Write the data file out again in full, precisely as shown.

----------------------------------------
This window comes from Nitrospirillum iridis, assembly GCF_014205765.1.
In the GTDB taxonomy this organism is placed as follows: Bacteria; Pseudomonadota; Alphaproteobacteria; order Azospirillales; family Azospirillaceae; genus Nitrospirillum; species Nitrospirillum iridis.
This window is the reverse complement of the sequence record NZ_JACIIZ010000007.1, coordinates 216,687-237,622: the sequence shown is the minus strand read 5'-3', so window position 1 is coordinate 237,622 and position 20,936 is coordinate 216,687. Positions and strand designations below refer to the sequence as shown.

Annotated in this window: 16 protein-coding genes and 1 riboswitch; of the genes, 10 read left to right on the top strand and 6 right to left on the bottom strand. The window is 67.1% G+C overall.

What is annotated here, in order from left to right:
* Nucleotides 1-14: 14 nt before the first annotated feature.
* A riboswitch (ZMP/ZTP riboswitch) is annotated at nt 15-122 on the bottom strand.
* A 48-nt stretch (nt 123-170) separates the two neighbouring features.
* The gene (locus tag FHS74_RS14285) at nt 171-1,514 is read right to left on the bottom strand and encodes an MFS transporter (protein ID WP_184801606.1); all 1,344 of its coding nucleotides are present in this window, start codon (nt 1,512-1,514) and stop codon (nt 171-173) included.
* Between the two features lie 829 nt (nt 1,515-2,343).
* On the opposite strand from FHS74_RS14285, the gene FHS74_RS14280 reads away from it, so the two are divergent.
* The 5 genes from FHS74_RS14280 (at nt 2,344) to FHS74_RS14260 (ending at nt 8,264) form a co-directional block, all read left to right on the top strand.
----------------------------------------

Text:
This window comes from Nitrospirillum iridis, assembly GCF_014205765.1.
In the GTDB taxonomy this organism is placed as follows: Bacteria; Pseudomonadota; Alphaproteobacteria; order Azospirillales; family Azospirillaceae; genus Nitrospirillum; species Nitrospirillum iridis.
This window is the reverse complement of the sequence record NZ_JACIIZ010000007.1, coordinates 216,687-237,622: the sequence shown is the minus strand read 5'-3', so window position 1 is coordinate 237,622 and position 20,936 is coordinate 216,687. Positions and strand designations below refer to the sequence as shown.

Annotated in this window: 16 protein-coding genes and 1 riboswitch; of the genes, 10 read left to right on the top strand and 6 right to left on the bottom strand. The window is 67.1% G+C overall.

What is annotated here, in order from left to right:
* Nucleotides 1-14: 14 nt before the first annotated feature.
* A riboswitch (ZMP/ZTP riboswitch) is annotated at nt 15-122 on the bottom strand.
* A 48-nt stretch (nt 123-170) separates the two neighbouring features.
* The gene (locus tag FHS74_RS14285) at nt 171-1,514 is read right to left on the bottom strand and encodes an MFS transporter (protein ID WP_184801606.1); all 1,344 of its coding nucleotides are present in this window, start codon (nt 1,512-1,514) and stop codon (nt 171-173) included.
* Between the two features lie 829 nt (nt 1,515-2,343).
* On the opposite strand from FHS74_RS14285, the gene FHS74_RS14280 reads away from it, so the two are divergent.
* The 5 genes from FHS74_RS14280 (at nt 2,344) to FHS74_RS14260 (ending at nt 8,264) form a co-directional block, all read left to right on the top strand.